By Omar Bah
At least 25 undocumented Gambian migrants from different European countries are set to be deported from Germany later this month.
A Ministry of Foreign Affairs flight landing request letter addressed to the permanent secretary ministry of defence and copied to the Secretary General dated 22 June, seen by The Standard reads: “we write to request for overflight and landing clearance for a non-scheduled charter flight set to repatriate up to 25 Gambian nationals from different EU-Member States.”
According to the letter, the flight is expected to arrive at the Banjul International Airport on 27th July 2022.
When contacted for comments on this new development, Musa Camara, the director of diaspora affairs at the foreign affairs ministry, confirmed the authenticity of the letter. However, he lamented that the government should “not be blamed for accepting its citizens who have exhausted all legal remedies to stay in other countries”.
“Every country in the world deports – there is no country that doesn’t deport even in The Gambia every month we deport. If there are people in the Gambia whose stay is not legal, we deport them and again there are international laws that every country has obligation to in terms of readmission of their citizens,” he said.
Mr Camara said the government has no hand in the deportation of Gambians but has a responsibility to readmit it citizens.
“As a country where our citizens are affected, we ensure due process is followed to ensure the person’s rights are adhered to by the deporting country. We find out whether the person has a family there or whether he/she has exhausted all legal rights to stay there or not,” he said.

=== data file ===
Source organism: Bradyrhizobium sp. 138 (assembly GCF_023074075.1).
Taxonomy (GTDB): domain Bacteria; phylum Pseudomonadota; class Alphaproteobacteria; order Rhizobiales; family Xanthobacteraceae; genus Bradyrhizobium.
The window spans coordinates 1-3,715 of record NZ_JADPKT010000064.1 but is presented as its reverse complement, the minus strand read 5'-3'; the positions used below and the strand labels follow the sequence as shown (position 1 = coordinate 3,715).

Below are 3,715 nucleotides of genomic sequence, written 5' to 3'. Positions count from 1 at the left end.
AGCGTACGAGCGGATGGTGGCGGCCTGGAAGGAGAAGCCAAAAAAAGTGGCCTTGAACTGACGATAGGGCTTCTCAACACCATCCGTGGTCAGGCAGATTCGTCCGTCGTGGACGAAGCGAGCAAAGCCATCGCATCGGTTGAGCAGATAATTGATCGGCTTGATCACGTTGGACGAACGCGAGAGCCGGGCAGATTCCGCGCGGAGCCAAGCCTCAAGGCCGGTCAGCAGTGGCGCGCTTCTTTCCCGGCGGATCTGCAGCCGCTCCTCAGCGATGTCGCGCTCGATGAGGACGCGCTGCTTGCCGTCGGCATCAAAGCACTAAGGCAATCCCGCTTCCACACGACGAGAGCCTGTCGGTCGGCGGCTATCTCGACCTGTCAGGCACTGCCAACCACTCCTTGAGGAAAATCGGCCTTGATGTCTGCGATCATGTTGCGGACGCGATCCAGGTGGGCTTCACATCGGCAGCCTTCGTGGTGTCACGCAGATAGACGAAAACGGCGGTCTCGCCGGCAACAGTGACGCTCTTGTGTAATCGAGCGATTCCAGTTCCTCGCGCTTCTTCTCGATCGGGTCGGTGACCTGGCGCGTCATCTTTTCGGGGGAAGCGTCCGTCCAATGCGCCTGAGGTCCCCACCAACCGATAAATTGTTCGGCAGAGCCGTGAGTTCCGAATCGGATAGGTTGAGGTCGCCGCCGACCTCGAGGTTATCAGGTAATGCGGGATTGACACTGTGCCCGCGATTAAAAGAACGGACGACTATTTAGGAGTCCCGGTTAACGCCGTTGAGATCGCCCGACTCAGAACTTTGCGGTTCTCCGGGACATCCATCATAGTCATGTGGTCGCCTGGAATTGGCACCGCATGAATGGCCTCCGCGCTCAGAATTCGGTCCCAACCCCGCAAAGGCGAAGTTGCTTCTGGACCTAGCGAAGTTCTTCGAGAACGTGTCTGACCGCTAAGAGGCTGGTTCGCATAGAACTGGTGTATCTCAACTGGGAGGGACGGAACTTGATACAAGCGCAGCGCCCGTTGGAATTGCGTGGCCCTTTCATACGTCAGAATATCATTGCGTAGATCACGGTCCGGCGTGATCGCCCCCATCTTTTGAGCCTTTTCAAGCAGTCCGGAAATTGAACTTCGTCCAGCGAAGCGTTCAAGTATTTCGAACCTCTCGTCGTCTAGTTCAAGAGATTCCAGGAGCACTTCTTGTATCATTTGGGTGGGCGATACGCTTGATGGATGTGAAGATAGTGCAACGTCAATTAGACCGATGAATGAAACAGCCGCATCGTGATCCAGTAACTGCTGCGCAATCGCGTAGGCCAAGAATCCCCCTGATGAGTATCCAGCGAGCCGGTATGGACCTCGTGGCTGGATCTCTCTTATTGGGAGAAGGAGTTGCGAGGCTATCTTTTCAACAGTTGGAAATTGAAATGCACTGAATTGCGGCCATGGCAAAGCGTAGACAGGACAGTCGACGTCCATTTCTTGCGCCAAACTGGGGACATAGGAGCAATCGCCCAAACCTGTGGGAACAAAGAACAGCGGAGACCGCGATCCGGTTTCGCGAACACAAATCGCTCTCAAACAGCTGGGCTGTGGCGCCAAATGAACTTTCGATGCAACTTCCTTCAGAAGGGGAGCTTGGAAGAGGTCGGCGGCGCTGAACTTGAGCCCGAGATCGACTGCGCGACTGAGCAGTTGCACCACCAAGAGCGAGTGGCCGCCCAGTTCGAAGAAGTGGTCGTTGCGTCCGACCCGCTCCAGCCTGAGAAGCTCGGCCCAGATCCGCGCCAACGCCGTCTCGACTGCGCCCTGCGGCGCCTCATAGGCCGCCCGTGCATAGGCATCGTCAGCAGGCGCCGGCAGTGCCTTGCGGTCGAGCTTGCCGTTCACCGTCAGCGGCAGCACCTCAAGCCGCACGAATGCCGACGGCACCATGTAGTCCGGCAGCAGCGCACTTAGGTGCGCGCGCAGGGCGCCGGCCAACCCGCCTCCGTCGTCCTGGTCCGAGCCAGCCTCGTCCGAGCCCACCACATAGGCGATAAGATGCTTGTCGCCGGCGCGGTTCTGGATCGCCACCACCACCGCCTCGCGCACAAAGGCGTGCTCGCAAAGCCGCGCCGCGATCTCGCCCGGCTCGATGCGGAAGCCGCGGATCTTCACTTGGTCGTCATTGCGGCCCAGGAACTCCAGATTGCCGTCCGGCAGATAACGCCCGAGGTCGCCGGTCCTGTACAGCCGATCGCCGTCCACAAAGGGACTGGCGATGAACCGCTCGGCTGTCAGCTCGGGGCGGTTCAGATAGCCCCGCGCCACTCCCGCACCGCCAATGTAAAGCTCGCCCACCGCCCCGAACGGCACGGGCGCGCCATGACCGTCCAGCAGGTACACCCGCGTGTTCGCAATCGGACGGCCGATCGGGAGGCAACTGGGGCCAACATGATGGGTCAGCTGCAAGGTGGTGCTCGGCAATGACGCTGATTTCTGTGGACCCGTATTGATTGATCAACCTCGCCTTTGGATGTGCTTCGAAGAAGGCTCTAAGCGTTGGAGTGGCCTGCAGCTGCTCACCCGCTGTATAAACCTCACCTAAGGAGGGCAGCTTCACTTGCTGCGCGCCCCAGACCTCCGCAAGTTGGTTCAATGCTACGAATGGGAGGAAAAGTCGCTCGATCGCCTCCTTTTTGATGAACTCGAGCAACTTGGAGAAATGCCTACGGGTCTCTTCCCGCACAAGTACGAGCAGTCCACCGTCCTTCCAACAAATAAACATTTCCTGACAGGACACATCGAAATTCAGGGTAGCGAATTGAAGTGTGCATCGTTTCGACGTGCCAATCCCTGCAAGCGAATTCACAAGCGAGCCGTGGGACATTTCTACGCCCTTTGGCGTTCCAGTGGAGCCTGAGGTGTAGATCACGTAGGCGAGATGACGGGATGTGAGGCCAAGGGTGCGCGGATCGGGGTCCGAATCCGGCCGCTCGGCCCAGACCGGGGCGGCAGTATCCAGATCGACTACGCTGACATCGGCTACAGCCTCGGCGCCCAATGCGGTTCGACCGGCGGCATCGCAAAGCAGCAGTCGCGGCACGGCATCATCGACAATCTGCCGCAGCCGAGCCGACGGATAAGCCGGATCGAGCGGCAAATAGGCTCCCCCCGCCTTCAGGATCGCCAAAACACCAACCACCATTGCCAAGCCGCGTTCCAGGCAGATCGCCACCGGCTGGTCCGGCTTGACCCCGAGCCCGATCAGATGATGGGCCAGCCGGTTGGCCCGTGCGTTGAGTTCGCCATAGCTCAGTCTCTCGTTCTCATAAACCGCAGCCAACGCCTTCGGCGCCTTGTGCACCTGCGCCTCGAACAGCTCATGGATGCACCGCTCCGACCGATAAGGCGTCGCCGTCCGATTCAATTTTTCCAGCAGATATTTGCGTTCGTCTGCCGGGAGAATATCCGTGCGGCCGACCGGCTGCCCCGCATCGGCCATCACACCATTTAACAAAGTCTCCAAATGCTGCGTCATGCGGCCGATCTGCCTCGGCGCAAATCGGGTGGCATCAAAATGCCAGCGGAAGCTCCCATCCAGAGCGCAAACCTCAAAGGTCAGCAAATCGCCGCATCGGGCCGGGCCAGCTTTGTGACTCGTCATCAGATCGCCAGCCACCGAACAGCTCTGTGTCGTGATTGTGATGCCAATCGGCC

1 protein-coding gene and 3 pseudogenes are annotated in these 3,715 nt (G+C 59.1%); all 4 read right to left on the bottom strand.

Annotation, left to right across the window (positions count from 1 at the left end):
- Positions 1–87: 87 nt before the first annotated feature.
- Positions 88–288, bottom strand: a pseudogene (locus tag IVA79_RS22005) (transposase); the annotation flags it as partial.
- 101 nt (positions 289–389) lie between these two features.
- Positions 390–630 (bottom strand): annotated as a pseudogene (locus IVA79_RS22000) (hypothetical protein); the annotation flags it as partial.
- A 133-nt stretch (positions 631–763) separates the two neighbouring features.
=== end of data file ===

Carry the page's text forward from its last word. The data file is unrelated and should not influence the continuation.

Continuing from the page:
Camara argued that deportation should “not be seen as a crime and people should not use it to harass the government”.
“If our citizens staying in any country are illegal, we have no right to say no you cannot deport them to the Gambia. That in fact contravenes international law. No government will sell out its citizens as people will think that the EU gives money to the Gambia to accept deportation of our citizens,” he said.
He said the Gambia signed a migration agreement with the EU like other countries that are not EU countries.
“That is normal internationally, to promote the safety of our citizens. So, deportation is normal if it is in line with the law of that particular country and every country also has the responsibility of readmission of her citizens if they have exhausted all their remedies in terms of legalising their stay in a particular country,” he added.
According to the German Federal Government, around 11,000 migrants were deported by air in the first half of 2018 alone, including 211 Gambians.
In 2019, refugee support groups in Germany raised alarm that at least 2,400 Gambian refugees in the country were slated for deportation.
In the same year, the Barrow government imposed a moratorium on the repatriation of Gambian migrants from Germany and other EU countries “pending further negotiations with EU partners while better and more humane modalities are worked out” following public outcry and mass demonstrations.